All containers must be suitable for their purpose. They must fit the plant and they must contain sufficient compost for that plant to flourish. They must be strong enough to withstand the elements. They must also have adequate drainage to allow surplus water to drain away when the plants are watered.
Drainage. Almost all garden containers that you can purchase will have proper drainage holes already in place but if they don’t you will have to make holes in the bottom. The same goes if you have made the containers yourself. Make sure that there are enough drainage holes and if you are lining the container with polythene see that there are holes in the polythene that align with the holes in the bottom of the container.
The correct hardcore. Prepared containers must include sufficient hardcore, crocks, broken pottery or small stones, in the bottom to keep the compost aerated and ensure that it does not run out of the drainage holes when the container is watered.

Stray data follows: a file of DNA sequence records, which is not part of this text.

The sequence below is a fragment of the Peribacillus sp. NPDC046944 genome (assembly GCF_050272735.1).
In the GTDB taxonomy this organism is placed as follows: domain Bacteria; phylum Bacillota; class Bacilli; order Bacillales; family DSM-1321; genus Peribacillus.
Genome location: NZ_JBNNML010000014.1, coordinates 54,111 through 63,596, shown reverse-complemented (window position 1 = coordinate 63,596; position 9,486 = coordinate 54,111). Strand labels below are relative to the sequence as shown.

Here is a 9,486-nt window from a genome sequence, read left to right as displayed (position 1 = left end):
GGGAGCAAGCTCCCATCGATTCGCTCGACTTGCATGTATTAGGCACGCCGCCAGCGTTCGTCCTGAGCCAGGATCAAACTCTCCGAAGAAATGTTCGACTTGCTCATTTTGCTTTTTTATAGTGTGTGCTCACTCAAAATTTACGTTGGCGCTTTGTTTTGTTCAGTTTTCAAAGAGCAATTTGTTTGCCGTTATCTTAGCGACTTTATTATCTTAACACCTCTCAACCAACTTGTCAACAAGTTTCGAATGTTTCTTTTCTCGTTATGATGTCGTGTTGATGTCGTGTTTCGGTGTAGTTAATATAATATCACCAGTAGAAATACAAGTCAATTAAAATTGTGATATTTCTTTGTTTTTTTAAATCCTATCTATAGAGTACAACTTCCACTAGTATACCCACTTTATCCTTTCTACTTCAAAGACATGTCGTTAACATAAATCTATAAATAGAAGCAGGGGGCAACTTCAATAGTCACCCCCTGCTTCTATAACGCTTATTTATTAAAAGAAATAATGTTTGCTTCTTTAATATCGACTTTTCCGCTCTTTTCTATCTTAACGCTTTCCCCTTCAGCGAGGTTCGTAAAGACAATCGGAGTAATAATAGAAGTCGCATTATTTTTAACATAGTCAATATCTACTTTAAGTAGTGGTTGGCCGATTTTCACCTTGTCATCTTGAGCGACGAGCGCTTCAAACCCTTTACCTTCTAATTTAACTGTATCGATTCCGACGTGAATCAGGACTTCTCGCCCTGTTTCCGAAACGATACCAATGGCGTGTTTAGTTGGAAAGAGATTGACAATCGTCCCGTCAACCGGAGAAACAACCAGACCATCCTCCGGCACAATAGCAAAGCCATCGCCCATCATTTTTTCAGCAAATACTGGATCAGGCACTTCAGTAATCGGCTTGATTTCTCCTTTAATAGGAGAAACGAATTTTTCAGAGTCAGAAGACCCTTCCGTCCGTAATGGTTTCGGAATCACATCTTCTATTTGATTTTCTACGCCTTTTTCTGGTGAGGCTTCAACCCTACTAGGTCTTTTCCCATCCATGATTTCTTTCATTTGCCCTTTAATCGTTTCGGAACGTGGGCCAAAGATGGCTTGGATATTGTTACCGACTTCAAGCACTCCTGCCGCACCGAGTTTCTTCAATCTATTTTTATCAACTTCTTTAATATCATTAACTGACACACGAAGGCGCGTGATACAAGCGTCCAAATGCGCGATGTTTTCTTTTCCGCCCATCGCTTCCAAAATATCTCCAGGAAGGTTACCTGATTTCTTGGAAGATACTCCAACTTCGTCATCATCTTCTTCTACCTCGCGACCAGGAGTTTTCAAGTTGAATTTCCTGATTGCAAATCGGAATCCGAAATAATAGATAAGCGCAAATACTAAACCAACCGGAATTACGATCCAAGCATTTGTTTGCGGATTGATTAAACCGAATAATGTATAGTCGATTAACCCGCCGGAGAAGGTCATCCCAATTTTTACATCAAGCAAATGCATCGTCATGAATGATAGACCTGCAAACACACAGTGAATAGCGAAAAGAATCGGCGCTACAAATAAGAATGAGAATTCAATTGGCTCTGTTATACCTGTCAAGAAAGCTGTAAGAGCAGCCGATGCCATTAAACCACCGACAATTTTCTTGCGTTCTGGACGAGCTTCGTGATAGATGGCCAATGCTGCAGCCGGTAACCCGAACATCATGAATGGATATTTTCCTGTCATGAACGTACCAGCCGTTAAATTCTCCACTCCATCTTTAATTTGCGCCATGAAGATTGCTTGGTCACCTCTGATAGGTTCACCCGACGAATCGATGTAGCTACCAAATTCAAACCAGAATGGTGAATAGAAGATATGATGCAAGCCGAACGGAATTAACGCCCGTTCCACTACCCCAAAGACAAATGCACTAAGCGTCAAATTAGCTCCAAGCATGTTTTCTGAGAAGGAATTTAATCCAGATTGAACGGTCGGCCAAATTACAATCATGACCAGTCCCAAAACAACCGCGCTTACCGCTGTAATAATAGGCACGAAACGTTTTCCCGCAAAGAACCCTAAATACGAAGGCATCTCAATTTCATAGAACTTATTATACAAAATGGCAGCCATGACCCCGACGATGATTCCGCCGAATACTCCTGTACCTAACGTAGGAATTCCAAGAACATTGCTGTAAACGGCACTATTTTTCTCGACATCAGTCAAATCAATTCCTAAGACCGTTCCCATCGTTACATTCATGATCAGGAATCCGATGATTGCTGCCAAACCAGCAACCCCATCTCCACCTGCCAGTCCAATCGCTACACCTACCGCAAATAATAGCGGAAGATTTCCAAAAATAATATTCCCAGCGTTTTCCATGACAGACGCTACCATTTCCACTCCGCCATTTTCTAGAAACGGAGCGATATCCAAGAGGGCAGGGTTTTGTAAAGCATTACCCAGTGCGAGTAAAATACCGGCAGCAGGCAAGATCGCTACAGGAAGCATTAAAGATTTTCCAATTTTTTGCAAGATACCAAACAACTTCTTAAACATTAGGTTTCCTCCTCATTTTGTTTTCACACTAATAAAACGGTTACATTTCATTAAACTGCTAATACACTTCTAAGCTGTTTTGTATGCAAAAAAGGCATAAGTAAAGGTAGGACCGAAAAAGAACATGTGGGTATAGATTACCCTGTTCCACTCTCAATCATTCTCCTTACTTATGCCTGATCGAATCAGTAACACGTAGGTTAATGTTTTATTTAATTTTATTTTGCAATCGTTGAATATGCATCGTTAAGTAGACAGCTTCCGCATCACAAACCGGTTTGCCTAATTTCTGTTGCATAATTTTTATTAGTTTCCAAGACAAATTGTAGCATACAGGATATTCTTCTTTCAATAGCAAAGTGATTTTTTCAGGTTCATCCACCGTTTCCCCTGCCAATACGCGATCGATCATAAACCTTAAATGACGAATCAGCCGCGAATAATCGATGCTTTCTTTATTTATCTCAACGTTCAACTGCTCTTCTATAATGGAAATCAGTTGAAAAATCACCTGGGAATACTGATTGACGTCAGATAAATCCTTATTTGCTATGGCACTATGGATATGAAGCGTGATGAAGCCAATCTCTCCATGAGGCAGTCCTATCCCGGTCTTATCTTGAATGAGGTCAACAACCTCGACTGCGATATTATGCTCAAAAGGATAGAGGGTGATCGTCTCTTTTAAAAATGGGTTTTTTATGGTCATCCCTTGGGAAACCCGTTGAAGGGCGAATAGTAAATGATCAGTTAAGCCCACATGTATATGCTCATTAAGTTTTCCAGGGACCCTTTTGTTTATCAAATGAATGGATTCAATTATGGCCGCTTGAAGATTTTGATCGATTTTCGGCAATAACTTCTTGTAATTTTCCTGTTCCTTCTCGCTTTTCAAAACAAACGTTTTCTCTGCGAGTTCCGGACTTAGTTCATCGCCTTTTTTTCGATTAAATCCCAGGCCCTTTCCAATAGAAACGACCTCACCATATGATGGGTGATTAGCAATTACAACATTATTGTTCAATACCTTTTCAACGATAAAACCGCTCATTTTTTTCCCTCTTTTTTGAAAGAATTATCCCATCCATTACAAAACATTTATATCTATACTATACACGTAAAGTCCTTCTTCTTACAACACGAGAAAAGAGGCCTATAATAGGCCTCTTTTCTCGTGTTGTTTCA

Make sure that any hardcore material used in the bottom of a pot of ericaceous compost does not contain any lime. For example, limestone chippings and old mortar are obvious sources of lime and should be avoided.
Cleaning. Garden containers should be cleaned after use to prevent the spread of disease. Scrub them thoroughly to remove all dirt and if necessary soak them overnight in soapy water. Ensure that they are completely dry before filling and re-using. Keep your garden nice and tidy!
Wooden containers. These need to be treated with a preservative recommended for horticultural use before they are first planted. Make sure that you use one this is safe with plants and follow the instructions on the label. Preservatives such as creosote should be avoided at all costs as they will kill any plants.
You can also extend the life of a wooden container by lining it with plastic. Make holes in the bottom of the plastic for drainage and then fix it to the sides of the container with a staple gun.
It is also a good idea to line the sides of any copper, iron or lead containers that you are using in order to prevent the metallic elements of the container leaching into the compost which might affect the plants.
Allow air to circulate. Also raise all garden containers off the ground slightly, in order to promote drainage and allow air to circulate, by putting them on wooden chocks or special clay feet. This is a particularly important consideration for wooden garden containers because if they are allowed to sit permanently in damp they will gradually rot.